Stacey Simms 31:32
In the clinical trials, or the testing that you had to do for the submission, what came out, I mean, there was so much kind of, I don’t know, it’s off the record information for DIY. But I imagine that with tight pull Loop you really show did you have to demonstrate better control or just safety.
Howard Look 31:47
So this is another fascinating part of the story and how the community contributed to the success of Loop the FDA very early on, when we started talking to them about the possibility of submitting, we said to us very clearly, we love real world evidence. And so the clinical study data that we submitted with the 510 k application for Tidepool Loop , it’s actually clinical data that came out of the Loop observational study of the Do It Yourself Loop community. And this is really an incredible study because it had over 1000 people in it, over 700 of whom were actively uploading data. And the amount of data in the study is staggering. As a matter of fact, the total person years or person days of study data in this study, if you take the control, IQ, pivotal study, the bazel, IQ, pivotal study, the Medtronic 670 g, pivotal study, and add it all up. The Loop observational study of DIY Loop has three times as much data submitted as those studies are three times as much data that’s part that was collected during the study. So it’s really a staggering amount of data. And we are really just overwhelmingly indebted to the community to all the people who participated in that study. And that was the foundation for the clinical evidence that we submitted with Tidepool , which is a pretty amazing thing. And I don’t know that that has been done in that way before. Now, the data that is from that study has been published. So for your listeners who want to learn more, there are a couple places you can go the Job Center for Health Research to publish the paper, and I’m sure a quick Google search will turn it up. It’s called the Loop observational study. It’s also on clinical trials.gov. And if you want to see the presentation that was shown at last year’s attd, and Madrid right before Coronavirus, broke, or was in full swing, February of last year, that’s on our firstname.lastname@example.org slash documents. So to answer your question, what was interesting, what was interesting is how broad the use of Loop was, it was down to people under two years old and there were people in their 70s. There were people from all walks of life, it was just really fascinating to me, remember, this is a real world study. This was not a controlled intervention study. There wasn’t a randomized control arm and people not using it. It was just observing life of people using it. And so to me that was the fascinating part is that so many people were willing to raise their hand and say, I want to help donate my data. And I’m going to show you how it works for me.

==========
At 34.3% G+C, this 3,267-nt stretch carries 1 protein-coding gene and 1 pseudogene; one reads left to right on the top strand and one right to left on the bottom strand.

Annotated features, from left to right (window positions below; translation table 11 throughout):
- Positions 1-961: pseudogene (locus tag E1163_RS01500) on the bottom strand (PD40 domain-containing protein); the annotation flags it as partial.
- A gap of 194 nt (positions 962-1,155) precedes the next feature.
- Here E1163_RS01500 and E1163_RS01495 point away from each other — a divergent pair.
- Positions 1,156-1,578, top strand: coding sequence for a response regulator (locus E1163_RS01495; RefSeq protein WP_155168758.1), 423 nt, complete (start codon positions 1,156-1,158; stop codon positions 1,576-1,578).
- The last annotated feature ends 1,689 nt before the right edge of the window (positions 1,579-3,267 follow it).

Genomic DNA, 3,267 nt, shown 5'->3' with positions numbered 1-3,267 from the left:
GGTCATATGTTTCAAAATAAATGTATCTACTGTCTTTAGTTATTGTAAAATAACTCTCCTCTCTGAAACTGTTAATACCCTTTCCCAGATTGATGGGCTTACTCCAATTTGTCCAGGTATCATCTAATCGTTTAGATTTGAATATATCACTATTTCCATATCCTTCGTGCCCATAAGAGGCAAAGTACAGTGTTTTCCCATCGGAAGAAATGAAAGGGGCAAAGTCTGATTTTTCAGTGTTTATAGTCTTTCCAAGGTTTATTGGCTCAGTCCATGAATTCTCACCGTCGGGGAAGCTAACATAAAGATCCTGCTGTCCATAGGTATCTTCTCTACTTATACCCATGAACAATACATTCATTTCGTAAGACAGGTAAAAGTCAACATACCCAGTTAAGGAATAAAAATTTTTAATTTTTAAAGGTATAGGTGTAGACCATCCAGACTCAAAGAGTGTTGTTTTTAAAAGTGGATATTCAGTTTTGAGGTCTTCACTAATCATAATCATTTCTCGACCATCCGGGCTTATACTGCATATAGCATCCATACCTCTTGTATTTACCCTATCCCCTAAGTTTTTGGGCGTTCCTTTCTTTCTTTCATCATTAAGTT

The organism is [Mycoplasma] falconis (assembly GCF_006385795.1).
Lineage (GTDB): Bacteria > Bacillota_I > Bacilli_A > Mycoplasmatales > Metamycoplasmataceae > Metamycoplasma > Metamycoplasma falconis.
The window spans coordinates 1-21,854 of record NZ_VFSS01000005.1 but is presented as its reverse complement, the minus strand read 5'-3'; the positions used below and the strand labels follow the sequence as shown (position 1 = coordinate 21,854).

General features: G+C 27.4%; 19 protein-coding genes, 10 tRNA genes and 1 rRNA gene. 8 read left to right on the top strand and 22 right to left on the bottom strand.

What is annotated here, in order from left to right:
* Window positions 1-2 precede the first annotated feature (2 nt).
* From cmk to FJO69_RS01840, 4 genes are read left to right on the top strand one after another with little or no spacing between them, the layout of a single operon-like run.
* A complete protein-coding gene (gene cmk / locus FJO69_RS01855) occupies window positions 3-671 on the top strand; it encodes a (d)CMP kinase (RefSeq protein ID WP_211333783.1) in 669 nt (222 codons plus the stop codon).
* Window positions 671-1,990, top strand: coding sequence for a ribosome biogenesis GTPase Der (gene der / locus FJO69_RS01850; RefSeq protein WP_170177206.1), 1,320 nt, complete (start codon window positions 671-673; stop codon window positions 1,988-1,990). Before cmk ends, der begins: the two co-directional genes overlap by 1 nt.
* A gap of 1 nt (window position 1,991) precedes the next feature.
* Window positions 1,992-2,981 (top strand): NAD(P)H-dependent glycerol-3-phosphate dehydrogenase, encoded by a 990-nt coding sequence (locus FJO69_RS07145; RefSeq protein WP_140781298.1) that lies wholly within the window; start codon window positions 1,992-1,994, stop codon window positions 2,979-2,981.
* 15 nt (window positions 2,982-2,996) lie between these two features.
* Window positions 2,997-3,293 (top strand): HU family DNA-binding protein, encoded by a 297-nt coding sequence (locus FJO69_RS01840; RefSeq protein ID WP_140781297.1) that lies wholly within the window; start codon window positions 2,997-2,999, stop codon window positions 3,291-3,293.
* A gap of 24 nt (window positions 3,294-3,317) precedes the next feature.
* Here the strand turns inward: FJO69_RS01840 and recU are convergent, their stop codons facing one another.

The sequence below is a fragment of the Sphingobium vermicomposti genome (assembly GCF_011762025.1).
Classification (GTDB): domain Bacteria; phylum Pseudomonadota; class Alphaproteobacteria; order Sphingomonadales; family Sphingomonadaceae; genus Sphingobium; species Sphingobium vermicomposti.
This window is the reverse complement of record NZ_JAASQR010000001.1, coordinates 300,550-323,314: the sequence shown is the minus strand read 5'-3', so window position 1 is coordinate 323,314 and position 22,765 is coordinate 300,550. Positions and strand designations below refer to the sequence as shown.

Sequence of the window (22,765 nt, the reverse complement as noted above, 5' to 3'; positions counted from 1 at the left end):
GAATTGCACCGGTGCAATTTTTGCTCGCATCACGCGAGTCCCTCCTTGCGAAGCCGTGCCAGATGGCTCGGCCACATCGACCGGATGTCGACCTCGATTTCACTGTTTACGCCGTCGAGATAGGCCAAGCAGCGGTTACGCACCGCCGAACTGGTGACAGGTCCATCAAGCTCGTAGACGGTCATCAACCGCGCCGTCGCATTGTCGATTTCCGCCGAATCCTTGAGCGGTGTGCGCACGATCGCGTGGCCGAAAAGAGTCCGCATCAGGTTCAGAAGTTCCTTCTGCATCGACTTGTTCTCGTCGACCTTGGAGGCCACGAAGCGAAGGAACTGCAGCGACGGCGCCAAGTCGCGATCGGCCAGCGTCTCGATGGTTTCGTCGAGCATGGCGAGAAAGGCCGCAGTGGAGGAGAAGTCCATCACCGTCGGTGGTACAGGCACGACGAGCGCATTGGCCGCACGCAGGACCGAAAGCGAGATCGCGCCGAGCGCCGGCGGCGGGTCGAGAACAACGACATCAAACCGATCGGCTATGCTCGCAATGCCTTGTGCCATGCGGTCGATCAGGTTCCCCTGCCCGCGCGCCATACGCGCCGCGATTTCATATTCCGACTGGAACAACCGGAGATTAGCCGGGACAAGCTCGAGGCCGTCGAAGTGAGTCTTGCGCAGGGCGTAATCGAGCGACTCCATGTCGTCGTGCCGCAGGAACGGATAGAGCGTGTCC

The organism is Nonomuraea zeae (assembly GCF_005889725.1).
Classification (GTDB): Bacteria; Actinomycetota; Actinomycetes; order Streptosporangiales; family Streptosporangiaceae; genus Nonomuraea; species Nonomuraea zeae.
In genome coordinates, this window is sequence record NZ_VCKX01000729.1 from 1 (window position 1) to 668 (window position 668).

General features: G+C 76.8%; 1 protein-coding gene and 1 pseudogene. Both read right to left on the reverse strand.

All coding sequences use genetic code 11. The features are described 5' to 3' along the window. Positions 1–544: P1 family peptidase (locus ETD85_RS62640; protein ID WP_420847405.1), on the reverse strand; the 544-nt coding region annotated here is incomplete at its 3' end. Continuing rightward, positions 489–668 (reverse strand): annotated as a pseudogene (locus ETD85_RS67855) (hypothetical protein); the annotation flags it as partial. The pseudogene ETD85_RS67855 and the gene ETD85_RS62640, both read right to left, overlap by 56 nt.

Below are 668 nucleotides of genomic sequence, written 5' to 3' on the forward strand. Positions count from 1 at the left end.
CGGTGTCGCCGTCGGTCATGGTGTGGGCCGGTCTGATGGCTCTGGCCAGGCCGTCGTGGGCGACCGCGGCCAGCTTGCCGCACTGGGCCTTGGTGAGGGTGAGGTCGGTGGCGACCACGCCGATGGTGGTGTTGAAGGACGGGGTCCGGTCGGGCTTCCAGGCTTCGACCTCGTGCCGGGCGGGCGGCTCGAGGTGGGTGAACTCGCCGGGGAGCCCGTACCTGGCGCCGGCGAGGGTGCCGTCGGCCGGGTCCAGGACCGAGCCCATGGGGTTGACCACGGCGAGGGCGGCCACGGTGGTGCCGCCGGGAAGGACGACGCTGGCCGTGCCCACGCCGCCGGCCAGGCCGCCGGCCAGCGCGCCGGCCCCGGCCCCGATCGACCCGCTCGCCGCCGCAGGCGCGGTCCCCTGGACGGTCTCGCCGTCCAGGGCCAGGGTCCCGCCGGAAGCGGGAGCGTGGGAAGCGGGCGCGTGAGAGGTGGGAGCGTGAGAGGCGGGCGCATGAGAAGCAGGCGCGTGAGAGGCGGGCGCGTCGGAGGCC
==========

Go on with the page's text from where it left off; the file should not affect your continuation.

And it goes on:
Stacey Simms 34:36
And we’ll link up those studies that you mentioned, but I assume that they were good studies, in other words that people were happy with their agency, their time and range, ease of use safety, all that stuff,
Howard Look 34:46
the data, it looks great. There’s some really fascinating outcomes. The way it works with the agency is only the FDA can say what’s safe and effective. So we present the data to them. Here we say here’s why We think it is safe and effective. But at the end of the day, the FDA is the one that gets to say, Yes, we agree. And therefore you are now FDA cleared. You know,
Stacey Simms 35:08